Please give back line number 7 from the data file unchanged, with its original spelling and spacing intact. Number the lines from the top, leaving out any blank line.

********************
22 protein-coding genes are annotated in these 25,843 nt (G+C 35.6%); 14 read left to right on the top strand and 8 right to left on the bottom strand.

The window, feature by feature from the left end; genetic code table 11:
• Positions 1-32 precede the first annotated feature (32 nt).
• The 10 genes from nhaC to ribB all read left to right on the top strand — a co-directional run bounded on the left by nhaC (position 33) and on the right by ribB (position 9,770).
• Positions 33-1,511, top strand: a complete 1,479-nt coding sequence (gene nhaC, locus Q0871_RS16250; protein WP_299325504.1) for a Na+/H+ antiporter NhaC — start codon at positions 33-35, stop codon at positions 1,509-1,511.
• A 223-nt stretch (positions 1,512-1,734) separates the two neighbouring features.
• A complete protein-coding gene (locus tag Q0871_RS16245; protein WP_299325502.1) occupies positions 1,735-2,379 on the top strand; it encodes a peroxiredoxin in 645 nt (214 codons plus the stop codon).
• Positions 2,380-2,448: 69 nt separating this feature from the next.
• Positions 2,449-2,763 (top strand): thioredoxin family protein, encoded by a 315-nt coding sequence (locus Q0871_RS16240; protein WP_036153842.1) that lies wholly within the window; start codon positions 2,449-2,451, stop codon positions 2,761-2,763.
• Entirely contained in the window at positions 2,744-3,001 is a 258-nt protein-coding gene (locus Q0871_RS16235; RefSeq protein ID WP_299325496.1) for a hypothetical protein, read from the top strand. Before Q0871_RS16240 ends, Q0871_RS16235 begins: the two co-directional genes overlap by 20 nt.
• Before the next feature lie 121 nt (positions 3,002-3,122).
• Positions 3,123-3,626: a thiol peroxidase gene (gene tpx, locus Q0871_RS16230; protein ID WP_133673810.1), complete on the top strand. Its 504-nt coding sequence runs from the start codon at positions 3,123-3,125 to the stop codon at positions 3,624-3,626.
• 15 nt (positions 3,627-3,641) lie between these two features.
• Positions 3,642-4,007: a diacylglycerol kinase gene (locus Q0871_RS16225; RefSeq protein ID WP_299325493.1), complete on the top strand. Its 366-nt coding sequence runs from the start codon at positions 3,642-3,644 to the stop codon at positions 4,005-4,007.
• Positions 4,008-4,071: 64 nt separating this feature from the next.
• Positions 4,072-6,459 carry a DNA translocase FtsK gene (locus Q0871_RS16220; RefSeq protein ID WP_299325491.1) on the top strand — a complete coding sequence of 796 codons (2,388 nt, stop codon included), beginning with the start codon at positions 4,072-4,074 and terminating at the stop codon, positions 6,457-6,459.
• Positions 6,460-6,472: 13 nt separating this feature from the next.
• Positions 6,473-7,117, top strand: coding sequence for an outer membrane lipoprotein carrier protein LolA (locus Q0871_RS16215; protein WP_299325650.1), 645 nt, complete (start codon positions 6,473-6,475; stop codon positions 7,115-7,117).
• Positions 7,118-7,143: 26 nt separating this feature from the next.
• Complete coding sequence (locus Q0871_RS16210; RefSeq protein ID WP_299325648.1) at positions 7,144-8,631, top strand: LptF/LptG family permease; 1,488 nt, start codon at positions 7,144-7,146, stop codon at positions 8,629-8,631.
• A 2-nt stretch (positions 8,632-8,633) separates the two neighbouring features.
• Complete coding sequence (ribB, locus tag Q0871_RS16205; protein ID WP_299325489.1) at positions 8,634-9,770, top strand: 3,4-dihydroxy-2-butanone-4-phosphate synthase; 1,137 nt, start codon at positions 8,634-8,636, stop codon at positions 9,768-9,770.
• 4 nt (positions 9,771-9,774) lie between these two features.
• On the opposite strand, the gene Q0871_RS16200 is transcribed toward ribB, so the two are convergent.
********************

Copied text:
• A complete protein-coding gene (locus tag Q0871_RS16245; protein WP_299325502.1) occupies positions 1,735-2,379 on the top strand; it encodes a peroxiredoxin in 645 nt (214 codons plus the stop codon).